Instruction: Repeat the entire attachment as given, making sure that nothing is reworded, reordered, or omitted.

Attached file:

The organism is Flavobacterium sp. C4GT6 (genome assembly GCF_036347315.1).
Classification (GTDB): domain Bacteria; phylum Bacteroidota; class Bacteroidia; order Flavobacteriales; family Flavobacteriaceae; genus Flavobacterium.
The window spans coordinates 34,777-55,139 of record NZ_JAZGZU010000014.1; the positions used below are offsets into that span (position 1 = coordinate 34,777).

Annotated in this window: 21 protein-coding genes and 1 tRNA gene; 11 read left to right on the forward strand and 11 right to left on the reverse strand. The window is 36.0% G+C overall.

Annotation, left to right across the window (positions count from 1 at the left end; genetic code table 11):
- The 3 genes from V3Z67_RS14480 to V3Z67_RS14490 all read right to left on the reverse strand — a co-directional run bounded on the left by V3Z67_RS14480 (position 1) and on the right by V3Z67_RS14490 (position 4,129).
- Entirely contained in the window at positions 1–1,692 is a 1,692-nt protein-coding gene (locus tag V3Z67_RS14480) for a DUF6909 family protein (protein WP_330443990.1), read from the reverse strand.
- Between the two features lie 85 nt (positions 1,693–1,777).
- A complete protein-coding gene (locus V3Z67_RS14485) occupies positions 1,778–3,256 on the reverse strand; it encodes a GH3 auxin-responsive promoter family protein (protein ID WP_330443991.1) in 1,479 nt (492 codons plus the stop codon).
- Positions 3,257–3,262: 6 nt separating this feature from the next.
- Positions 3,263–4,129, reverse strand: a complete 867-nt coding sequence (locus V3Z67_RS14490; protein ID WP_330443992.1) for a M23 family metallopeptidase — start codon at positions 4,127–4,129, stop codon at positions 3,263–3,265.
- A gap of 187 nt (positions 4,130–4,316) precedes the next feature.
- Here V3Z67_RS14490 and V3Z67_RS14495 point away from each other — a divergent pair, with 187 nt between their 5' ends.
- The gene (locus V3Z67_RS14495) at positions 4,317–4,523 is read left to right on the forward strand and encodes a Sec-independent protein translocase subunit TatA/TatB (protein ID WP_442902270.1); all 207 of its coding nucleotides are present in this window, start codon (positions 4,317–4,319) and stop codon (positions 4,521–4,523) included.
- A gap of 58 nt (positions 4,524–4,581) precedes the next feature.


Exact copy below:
The organism is Flavobacterium sp. C4GT6 (genome assembly GCF_036347315.1).
Classification (GTDB): domain Bacteria; phylum Bacteroidota; class Bacteroidia; order Flavobacteriales; family Flavobacteriaceae; genus Flavobacterium.
The window spans coordinates 34,777-55,139 of record NZ_JAZGZU010000014.1; the positions used below are offsets into that span (position 1 = coordinate 34,777).

Annotated in this window: 21 protein-coding genes and 1 tRNA gene; 11 read left to right on the forward strand and 11 right to left on the reverse strand. The window is 36.0% G+C overall.

Annotation, left to right across the window (positions count from 1 at the left end; genetic code table 11):
- The 3 genes from V3Z67_RS14480 to V3Z67_RS14490 all read right to left on the reverse strand — a co-directional run bounded on the left by V3Z67_RS14480 (position 1) and on the right by V3Z67_RS14490 (position 4,129).
- Entirely contained in the window at positions 1–1,692 is a 1,692-nt protein-coding gene (locus tag V3Z67_RS14480) for a DUF6909 family protein (protein WP_330443990.1), read from the reverse strand.
- Between the two features lie 85 nt (positions 1,693–1,777).
- A complete protein-coding gene (locus V3Z67_RS14485) occupies positions 1,778–3,256 on the reverse strand; it encodes a GH3 auxin-responsive promoter family protein (protein ID WP_330443991.1) in 1,479 nt (492 codons plus the stop codon).
- Positions 3,257–3,262: 6 nt separating this feature from the next.
- Positions 3,263–4,129, reverse strand: a complete 867-nt coding sequence (locus V3Z67_RS14490; protein ID WP_330443992.1) for a M23 family metallopeptidase — start codon at positions 4,127–4,129, stop codon at positions 3,263–3,265.
- A gap of 187 nt (positions 4,130–4,316) precedes the next feature.
- Here V3Z67_RS14490 and V3Z67_RS14495 point away from each other — a divergent pair, with 187 nt between their 5' ends.
- The gene (locus V3Z67_RS14495) at positions 4,317–4,523 is read left to right on the forward strand and encodes a Sec-independent protein translocase subunit TatA/TatB (protein ID WP_442902270.1); all 207 of its coding nucleotides are present in this window, start codon (positions 4,317–4,319) and stop codon (positions 4,521–4,523) included.
- A gap of 58 nt (positions 4,524–4,581) precedes the next feature.